Mitski’s ‘Laurel Hell’ steps carefully into the dark

Mitski’s newest album addresses her emotions regarding her career.


Natalie Cullen

Mitski’s newest album addresses her emotions regarding her career.

Natalie Cullen, Online Editor-in-Chief

Mitski Miyawaki has always been conscious of her career status and the turmoil of publicity. 

Back in 2019, Mitski announced that she would be on an “indefinite hiatus”, which was likely intended to be permanent. Fans were surprised when she reactivated on social media on Oct. 4th, 2021 to promote her new song, Working for the Knife, and later her new album, Laurel Hell. Currently, Mitski is on tour around the country and just last weekend she sang at the Moody Theater in Austin. 

At first listen, Laurel Hell sounds different from Mitski’s usual indie-rock discography. In the first song of the album titled Valentine, Texas, Mitski slowly describes stepping into the dark, a metaphorical representation of her return to creating music. It has a dark and brooding tone that allows viewers to enter the darkness alongside her. 

The second song in the album, Working for the Knife draws contrast from what Mitski once believed her career would be like. She starts with the line “I cry at the start of every movie/I guess ‘cause I wish I was making things too,” which details the naive thoughts of success she had in her 20s and the dissatisfaction she feels with what she has accomplished.

The next group of songs in this album further escalate in energy and retro sound. In Love Me More, Mitski is unafraid to embrace the ever-popular 80s synth-wave music that many other artists have used recently. In Everyone, Mitski describes following her own path, contrary to what those around her have ushered her to do.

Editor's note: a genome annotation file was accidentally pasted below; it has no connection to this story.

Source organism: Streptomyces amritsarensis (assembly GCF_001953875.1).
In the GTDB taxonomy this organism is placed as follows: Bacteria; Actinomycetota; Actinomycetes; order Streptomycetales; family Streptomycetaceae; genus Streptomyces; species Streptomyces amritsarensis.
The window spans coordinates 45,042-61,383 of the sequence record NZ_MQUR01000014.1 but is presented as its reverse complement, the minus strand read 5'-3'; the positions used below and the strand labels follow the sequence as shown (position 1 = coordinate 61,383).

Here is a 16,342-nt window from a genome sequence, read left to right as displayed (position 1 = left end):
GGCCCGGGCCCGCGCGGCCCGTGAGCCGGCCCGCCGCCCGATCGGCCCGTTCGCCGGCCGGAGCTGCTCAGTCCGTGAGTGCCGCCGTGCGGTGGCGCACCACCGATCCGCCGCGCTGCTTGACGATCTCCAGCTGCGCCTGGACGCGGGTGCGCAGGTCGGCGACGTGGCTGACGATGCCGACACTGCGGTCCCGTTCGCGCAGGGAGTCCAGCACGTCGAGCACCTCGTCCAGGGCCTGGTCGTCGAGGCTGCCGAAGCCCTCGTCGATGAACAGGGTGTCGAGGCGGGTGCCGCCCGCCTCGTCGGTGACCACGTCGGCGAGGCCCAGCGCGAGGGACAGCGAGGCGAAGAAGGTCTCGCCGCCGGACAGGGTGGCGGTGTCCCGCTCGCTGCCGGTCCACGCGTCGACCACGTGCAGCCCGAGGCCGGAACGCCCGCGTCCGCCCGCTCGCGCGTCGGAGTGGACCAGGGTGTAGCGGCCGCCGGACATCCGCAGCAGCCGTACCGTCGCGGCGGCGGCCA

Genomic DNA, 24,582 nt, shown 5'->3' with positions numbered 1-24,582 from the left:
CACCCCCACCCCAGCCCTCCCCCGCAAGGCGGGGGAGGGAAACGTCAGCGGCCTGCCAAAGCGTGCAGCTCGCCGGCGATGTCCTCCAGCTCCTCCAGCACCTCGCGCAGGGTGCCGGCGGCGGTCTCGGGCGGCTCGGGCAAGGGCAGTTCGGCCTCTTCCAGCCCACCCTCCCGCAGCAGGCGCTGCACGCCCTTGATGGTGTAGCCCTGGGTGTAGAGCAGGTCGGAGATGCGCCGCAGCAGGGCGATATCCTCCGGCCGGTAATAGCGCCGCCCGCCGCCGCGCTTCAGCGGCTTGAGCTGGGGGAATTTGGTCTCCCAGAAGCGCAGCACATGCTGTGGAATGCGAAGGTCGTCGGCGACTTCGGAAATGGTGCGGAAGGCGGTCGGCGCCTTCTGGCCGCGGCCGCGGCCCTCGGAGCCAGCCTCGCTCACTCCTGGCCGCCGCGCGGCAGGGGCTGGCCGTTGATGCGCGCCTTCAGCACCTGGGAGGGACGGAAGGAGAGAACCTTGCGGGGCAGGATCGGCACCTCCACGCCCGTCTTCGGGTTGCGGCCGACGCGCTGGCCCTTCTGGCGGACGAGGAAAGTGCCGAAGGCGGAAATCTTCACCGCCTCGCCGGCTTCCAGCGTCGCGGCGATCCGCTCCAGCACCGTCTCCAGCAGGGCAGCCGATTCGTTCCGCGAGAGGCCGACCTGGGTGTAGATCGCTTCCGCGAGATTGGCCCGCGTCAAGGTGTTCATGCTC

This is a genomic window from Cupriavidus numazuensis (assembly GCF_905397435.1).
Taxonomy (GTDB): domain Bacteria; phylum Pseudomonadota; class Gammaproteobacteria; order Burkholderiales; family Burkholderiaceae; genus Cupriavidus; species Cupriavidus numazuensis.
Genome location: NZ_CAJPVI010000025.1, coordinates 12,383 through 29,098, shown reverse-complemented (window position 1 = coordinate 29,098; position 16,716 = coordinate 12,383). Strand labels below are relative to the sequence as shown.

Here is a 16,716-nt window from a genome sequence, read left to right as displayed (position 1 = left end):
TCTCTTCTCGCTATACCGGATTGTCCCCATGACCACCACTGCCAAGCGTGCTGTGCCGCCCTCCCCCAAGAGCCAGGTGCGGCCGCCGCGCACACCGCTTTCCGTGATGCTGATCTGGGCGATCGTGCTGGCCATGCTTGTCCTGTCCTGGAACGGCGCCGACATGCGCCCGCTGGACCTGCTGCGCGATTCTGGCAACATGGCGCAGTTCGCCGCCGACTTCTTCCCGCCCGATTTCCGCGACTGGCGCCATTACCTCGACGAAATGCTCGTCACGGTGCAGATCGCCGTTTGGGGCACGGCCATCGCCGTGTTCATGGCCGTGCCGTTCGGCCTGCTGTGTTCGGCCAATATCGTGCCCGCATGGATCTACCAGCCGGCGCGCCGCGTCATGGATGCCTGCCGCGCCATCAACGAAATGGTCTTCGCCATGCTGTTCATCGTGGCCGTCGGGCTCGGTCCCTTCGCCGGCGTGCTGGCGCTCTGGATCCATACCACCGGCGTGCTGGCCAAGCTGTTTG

The last song in the album, That’s Our Lamp, is the happiest and yet saddest song of all. The song is energetic and fast paced compared to her usual slow and steady take on music. Even so, the lyrics are heart-wrenching and describe a failing relationship.

Mitski has garnered a massive online presence even during her hiatus.

One thing I’ve always loved about Mitski is the contrast of her more upbeat music with sorrowful and melancholy lyrics. In her previous album Be The Cowboy, her song Washing Machine Heart bypassed 200 million Spotify plays during her hiatus. Her songs have been featured in millions of TikTok videos, with her song Nobody taking the internet by storm with over 450,000 videos. 

I’ve always appreciated the raw emotion Mitski brings into both her music and vulnerable lyricism. Although Laurel Hell has relatively upbeat themes, the lyrics show her true emotions behind the industry she resides in. In the first few lines of I Guess, the second to last song in the album, Mitski states that “I guess this is the end/ I’ll have to learn/To be somebody else.” She sings mournfully as she begins to draw close to her album. I would rate this album a 5/5; Mitski’s music and solemn lyricism never fail to bring emotion to her listeners.